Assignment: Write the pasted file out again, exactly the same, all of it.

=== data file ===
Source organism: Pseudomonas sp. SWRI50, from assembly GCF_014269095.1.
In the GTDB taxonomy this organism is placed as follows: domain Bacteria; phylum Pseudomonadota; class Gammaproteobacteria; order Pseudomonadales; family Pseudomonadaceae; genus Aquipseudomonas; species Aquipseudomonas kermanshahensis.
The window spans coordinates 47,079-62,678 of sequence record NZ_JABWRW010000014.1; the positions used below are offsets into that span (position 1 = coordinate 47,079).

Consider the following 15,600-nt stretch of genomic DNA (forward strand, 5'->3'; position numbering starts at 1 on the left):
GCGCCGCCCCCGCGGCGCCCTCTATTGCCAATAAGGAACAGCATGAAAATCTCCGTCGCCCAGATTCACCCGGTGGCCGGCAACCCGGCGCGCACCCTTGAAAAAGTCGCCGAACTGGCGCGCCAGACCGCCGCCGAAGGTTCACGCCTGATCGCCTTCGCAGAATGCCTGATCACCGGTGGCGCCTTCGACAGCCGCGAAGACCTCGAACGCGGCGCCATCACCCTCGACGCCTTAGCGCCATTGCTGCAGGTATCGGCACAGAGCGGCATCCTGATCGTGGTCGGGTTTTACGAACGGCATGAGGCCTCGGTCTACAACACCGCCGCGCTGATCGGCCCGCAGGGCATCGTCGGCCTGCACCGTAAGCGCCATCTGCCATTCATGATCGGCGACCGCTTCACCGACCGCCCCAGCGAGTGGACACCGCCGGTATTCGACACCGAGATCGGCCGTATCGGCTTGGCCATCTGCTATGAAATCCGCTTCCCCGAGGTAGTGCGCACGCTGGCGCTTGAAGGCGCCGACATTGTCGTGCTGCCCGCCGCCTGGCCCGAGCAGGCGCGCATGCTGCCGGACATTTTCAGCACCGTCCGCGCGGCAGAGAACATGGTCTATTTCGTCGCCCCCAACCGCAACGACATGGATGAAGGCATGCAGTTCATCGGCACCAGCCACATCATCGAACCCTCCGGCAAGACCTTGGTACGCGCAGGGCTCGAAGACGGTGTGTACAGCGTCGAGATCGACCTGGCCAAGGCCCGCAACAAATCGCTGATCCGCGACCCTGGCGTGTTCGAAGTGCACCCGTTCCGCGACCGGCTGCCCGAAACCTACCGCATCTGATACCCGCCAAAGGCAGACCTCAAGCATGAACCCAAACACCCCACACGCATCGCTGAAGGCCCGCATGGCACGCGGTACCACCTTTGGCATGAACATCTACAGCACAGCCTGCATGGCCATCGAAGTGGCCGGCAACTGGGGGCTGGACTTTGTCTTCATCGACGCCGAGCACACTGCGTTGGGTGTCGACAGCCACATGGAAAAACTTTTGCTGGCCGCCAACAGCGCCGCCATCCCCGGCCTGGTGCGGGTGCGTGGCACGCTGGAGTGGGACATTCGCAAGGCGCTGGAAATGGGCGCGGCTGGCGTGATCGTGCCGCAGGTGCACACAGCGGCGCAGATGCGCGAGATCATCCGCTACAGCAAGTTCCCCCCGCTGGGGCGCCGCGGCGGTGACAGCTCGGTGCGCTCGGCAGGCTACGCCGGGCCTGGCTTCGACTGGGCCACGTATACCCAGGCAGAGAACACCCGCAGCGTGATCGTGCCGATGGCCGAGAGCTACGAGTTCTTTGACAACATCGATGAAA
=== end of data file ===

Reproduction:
Source organism: Pseudomonas sp. SWRI50, from assembly GCF_014269095.1.
In the GTDB taxonomy this organism is placed as follows: domain Bacteria; phylum Pseudomonadota; class Gammaproteobacteria; order Pseudomonadales; family Pseudomonadaceae; genus Aquipseudomonas; species Aquipseudomonas kermanshahensis.
The window spans coordinates 47,079-62,678 of sequence record NZ_JABWRW010000014.1; the positions used below are offsets into that span (position 1 = coordinate 47,079).

Consider the following 15,600-nt stretch of genomic DNA (forward strand, 5'->3'; position numbering starts at 1 on the left):
GCGCCGCCCCCGCGGCGCCCTCTATTGCCAATAAGGAACAGCATGAAAATCTCCGTCGCCCAGATTCACCCGGTGGCCGGCAACCCGGCGCGCACCCTTGAAAAAGTCGCCGAACTGGCGCGCCAGACCGCCGCCGAAGGTTCACGCCTGATCGCCTTCGCAGAATGCCTGATCACCGGTGGCGCCTTCGACAGCCGCGAAGACCTCGAACGCGGCGCCATCACCCTCGACGCCTTAGCGCCATTGCTGCAGGTATCGGCACAGAGCGGCATCCTGATCGTGGTCGGGTTTTACGAACGGCATGAGGCCTCGGTCTACAACACCGCCGCGCTGATCGGCCCGCAGGGCATCGTCGGCCTGCACCGTAAGCGCCATCTGCCATTCATGATCGGCGACCGCTTCACCGACCGCCCCAGCGAGTGGACACCGCCGGTATTCGACACCGAGATCGGCCGTATCGGCTTGGCCATCTGCTATGAAATCCGCTTCCCCGAGGTAGTGCGCACGCTGGCGCTTGAAGGCGCCGACATTGTCGTGCTGCCCGCCGCCTGGCCCGAGCAGGCGCGCATGCTGCCGGACATTTTCAGCACCGTCCGCGCGGCAGAGAACATGGTCTATTTCGTCGCCCCCAACCGCAACGACATGGATGAAGGCATGCAGTTCATCGGCACCAGCCACATCATCGAACCCTCCGGCAAGACCTTGGTACGCGCAGGGCTCGAAGACGGTGTGTACAGCGTCGAGATCGACCTGGCCAAGGCCCGCAACAAATCGCTGATCCGCGACCCTGGCGTGTTCGAAGTGCACCCGTTCCGCGACCGGCTGCCCGAAACCTACCGCATCTGATACCCGCCAAAGGCAGACCTCAAGCATGAACCCAAACACCCCACACGCATCGCTGAAGGCCCGCATGGCACGCGGTACCACCTTTGGCATGAACATCTACAGCACAGCCTGCATGGCCATCGAAGTGGCCGGCAACTGGGGGCTGGACTTTGTCTTCATCGACGCCGAGCACACTGCGTTGGGTGTCGACAGCCACATGGAAAAACTTTTGCTGGCCGCCAACAGCGCCGCCATCCCCGGCCTGGTGCGGGTGCGTGGCACGCTGGAGTGGGACATTCGCAAGGCGCTGGAAATGGGCGCGGCTGGCGTGATCGTGCCGCAGGTGCACACAGCGGCGCAGATGCGCGAGATCATCCGCTACAGCAAGTTCCCCCCGCTGGGGCGCCGCGGCGGTGACAGCTCGGTGCGCTCGGCAGGCTACGCCGGGCCTGGCTTCGACTGGGCCACGTATACCCAGGCAGAGAACACCCGCAGCGTGATCGTGCCGATGGCCGAGAGCTACGAGTTCTTTGACAACATCGATGAAA